Oval in shape, with a pronouced bulge on one end, lemons are one of the most versatile fruits…
4 tbsp brandy
Brandy is a distilled spirit made from virtually any fermented fruit or starchy vegetable.…
135ml extra virgin olive oil
Originally native to the Middle East, quail are now found across Europe. It’s a small bird,…
50g butter, cut into 12 small pieces
Butter is made when lactic-acid producing bacteria are added to cream and churned to make an…
350ml dry vermouth
9 figs, stems snipped off and halved lengthways
2 tbsp honey
Honey is made by bees from the nectar they collect from flowers. Viscous and fragrant, it’s…
1 ½ tbsp balsamic vinegar
True Balsamic vinegar is an artisan product from Modena, in Emilia Romagna, Italy, and is made…
500ml chicken stock
For the walnut sauce
3 large garlic cloves
Walnuts are one of the most popular and versatile of all nuts. When picked young, they’re…
150ml walnut oil
1 tbsp finely chopped flat-leaf parsley
To make a marinade, mix the herbs, lemon zest, brandy, seasoning and 6 tbsp olive oil in a large dish. Season the birds and spoon some marinade into the cavities. Roll them in the rest of the marinade, then cover and chill overnight.
For the walnut sauce, whizz the garlic and walnuts together with a little salt in a small food processor until finely chopped. Add the oil in a thin stream, as though you’re making a mayonnaise. Stir in 2 tbsp warm water. Season with pepper, add the parsley and set aside.
Heat oven to 200C/180C fan/gas 6. To cook the quail, wipe any herbs from the breast area. Heat 3 tbsp olive oil in a large frying pan and, when really hot, quickly brown the birds all over, in batches, colouring but not cooking the meat.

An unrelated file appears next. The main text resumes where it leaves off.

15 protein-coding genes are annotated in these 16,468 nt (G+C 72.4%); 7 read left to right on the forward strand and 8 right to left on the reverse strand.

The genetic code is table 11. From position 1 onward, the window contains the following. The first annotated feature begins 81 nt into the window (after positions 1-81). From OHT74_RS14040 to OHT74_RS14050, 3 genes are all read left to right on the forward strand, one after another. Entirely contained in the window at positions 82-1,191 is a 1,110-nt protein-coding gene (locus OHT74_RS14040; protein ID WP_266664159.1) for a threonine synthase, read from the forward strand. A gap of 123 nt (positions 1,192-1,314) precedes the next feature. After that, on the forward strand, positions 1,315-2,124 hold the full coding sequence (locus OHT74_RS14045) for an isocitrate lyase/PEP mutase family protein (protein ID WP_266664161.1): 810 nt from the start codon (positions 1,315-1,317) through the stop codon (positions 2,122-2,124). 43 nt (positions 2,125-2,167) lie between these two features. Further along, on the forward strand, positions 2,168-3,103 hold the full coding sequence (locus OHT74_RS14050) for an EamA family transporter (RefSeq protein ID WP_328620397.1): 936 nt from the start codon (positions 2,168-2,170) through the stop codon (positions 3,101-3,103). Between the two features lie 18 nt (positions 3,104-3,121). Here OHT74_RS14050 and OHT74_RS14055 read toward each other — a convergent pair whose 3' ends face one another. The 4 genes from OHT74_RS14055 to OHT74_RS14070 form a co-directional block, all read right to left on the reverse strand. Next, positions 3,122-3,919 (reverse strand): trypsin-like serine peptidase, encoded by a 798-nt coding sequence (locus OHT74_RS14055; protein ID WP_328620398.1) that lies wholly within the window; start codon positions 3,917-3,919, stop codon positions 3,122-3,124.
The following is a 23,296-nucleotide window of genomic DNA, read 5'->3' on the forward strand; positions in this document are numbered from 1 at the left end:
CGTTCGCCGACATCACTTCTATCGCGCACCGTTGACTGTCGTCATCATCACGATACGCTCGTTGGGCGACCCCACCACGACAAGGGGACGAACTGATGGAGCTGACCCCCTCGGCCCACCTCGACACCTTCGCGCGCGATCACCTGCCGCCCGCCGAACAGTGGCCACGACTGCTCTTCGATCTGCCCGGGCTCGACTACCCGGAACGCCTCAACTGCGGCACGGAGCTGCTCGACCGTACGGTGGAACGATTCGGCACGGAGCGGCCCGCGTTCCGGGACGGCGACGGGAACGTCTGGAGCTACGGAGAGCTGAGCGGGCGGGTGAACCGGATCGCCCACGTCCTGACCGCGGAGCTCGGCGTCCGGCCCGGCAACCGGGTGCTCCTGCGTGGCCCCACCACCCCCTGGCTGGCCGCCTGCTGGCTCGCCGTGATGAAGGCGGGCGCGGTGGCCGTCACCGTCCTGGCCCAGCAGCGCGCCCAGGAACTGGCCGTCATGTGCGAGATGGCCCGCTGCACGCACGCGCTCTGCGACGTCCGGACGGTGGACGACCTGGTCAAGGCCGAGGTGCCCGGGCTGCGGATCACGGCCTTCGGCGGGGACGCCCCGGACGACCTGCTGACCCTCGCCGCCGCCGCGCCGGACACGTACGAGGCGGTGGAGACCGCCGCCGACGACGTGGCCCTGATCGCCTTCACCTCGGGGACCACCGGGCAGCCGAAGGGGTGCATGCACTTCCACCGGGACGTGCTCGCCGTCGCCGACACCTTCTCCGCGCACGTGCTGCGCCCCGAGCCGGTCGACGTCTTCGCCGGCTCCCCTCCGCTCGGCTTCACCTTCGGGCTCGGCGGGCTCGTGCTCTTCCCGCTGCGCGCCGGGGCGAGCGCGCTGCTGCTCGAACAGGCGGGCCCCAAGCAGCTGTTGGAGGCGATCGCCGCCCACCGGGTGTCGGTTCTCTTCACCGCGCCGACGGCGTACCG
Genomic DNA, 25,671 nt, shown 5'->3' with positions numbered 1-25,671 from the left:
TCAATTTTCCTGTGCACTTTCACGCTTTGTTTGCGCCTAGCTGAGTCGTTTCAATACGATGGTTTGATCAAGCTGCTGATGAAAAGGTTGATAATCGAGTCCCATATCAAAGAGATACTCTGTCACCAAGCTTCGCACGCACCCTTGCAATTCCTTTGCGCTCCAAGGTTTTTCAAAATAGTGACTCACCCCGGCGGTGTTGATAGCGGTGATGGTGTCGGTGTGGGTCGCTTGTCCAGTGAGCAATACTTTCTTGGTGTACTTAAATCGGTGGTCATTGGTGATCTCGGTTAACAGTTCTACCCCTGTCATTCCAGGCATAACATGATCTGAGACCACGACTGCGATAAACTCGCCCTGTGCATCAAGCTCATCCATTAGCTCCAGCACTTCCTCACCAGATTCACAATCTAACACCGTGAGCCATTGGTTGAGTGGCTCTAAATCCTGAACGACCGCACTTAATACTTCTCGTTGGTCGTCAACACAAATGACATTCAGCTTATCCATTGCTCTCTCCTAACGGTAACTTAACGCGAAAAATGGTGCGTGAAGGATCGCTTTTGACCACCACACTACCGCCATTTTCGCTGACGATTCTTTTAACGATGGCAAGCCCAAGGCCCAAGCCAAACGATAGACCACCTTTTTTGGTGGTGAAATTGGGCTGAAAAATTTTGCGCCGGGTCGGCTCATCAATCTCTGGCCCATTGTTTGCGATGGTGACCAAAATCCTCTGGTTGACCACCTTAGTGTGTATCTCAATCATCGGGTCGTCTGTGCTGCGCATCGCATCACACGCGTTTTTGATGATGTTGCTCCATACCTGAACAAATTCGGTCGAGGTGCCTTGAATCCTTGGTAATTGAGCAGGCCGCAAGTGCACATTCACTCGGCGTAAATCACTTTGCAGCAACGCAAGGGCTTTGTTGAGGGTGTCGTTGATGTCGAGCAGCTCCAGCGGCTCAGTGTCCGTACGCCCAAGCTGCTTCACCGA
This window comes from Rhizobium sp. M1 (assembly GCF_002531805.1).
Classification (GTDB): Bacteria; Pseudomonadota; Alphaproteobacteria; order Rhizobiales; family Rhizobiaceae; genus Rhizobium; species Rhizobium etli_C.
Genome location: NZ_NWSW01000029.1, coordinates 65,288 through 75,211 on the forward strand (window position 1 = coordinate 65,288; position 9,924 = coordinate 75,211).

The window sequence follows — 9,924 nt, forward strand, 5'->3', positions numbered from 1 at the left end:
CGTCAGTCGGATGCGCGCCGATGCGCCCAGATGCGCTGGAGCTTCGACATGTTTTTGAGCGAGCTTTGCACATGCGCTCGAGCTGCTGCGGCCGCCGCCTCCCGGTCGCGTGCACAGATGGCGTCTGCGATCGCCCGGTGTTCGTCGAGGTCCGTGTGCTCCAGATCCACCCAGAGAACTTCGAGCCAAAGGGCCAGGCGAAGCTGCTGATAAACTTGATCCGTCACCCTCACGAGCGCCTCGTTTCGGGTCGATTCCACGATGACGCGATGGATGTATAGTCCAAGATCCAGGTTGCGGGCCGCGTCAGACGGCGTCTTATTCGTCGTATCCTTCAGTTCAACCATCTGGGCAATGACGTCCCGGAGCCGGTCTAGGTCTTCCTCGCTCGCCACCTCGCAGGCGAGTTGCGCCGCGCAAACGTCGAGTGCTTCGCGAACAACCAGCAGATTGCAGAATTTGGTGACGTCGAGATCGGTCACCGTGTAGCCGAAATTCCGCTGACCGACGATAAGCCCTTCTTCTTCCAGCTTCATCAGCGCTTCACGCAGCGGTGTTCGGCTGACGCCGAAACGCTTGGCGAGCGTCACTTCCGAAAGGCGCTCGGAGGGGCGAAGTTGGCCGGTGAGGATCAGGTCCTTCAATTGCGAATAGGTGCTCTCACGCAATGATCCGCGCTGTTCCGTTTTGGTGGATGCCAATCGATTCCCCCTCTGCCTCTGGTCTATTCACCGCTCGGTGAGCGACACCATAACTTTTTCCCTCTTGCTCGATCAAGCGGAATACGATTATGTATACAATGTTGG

Put a piece of butter inside each bird and put them into a roasting tin. Roast in the oven for 15-20 mins, depending on whether you like the meat to be a little pink, adding a quarter of the vermouth after 10 mins. Put the figs in a small gratin dish in a single layer. Drizzle with the honey and balsamic, then season. Roast for 20 mins, alongside the quail, basting during cooking. The figs should be dark and tender but holding their shape. Cover to keep warm and set aside.
Put the quail on a warm platter and cover. Put the roasting tin on the hob over a high heat. Add the rest of the vermouth, bring to the boil and bubble until there’s 150ml left. Add the stock and boil until you have a slightly syrupy sauce, enough for 2 tbsp per serving of quail. Put two birds on each plate and spoon over the reduced sauce. Serve with three fig halves each and the walnut sauce.